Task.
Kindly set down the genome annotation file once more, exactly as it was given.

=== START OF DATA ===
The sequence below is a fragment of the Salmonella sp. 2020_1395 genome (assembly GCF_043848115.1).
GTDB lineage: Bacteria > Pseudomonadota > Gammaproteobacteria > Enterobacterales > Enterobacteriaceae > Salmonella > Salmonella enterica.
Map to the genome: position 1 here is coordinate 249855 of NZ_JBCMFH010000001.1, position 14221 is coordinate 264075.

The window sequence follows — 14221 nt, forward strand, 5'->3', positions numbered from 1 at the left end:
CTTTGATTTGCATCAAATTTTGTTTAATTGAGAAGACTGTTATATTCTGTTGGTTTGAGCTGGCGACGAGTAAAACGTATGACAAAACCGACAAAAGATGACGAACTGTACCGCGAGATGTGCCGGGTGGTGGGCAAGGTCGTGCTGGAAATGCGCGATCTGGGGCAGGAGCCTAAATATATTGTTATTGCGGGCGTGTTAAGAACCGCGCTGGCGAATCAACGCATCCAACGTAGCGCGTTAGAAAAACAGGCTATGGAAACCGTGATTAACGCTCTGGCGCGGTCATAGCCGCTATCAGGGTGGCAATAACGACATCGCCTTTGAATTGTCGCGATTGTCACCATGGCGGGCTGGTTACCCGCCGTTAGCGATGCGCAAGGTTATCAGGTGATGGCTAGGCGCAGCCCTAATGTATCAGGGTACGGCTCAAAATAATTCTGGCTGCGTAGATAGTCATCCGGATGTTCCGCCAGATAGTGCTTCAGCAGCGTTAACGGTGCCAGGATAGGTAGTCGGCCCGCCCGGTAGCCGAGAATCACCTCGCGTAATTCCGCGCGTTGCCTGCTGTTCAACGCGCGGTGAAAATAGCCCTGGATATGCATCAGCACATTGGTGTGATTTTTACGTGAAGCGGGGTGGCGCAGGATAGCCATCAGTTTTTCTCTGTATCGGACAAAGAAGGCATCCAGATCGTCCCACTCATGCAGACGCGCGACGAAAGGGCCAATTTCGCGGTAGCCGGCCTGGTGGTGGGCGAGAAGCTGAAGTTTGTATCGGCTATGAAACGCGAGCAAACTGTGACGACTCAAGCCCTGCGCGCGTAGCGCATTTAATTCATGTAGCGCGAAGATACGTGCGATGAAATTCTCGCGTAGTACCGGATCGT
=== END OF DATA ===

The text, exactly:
The sequence below is a fragment of the Salmonella sp. 2020_1395 genome (assembly GCF_043848115.1).
GTDB lineage: Bacteria > Pseudomonadota > Gammaproteobacteria > Enterobacterales > Enterobacteriaceae > Salmonella > Salmonella enterica.
Map to the genome: position 1 here is coordinate 249855 of NZ_JBCMFH010000001.1, position 14221 is coordinate 264075.

The window sequence follows — 14221 nt, forward strand, 5'->3', positions numbered from 1 at the left end:
CTTTGATTTGCATCAAATTTTGTTTAATTGAGAAGACTGTTATATTCTGTTGGTTTGAGCTGGCGACGAGTAAAACGTATGACAAAACCGACAAAAGATGACGAACTGTACCGCGAGATGTGCCGGGTGGTGGGCAAGGTCGTGCTGGAAATGCGCGATCTGGGGCAGGAGCCTAAATATATTGTTATTGCGGGCGTGTTAAGAACCGCGCTGGCGAATCAACGCATCCAACGTAGCGCGTTAGAAAAACAGGCTATGGAAACCGTGATTAACGCTCTGGCGCGGTCATAGCCGCTATCAGGGTGGCAATAACGACATCGCCTTTGAATTGTCGCGATTGTCACCATGGCGGGCTGGTTACCCGCCGTTAGCGATGCGCAAGGTTATCAGGTGATGGCTAGGCGCAGCCCTAATGTATCAGGGTACGGCTCAAAATAATTCTGGCTGCGTAGATAGTCATCCGGATGTTCCGCCAGATAGTGCTTCAGCAGCGTTAACGGTGCCAGGATAGGTAGTCGGCCCGCCCGGTAGCCGAGAATCACCTCGCGTAATTCCGCGCGTTGCCTGCTGTTCAACGCGCGGTGAAAATAGCCCTGGATATGCATCAGCACATTGGTGTGATTTTTACGTGAAGCGGGGTGGCGCAGGATAGCCATCAGTTTTTCTCTGTATCGGACAAAGAAGGCATCCAGATCGTCCCACTCATGCAGACGCGCGACGAAAGGGCCAATTTCGCGGTAGCCGGCCTGGTGGTGGGCGAGAAGCTGAAGTTTGTATCGGCTATGAAACGCGAGCAAACTGTGACGACTCAAGCCCTGCGCGCGTAGCGCATTTAATTCATGTAGCGCGAAGATACGTGCGATGAAATTCTCGCGTAGTACCGGATCGT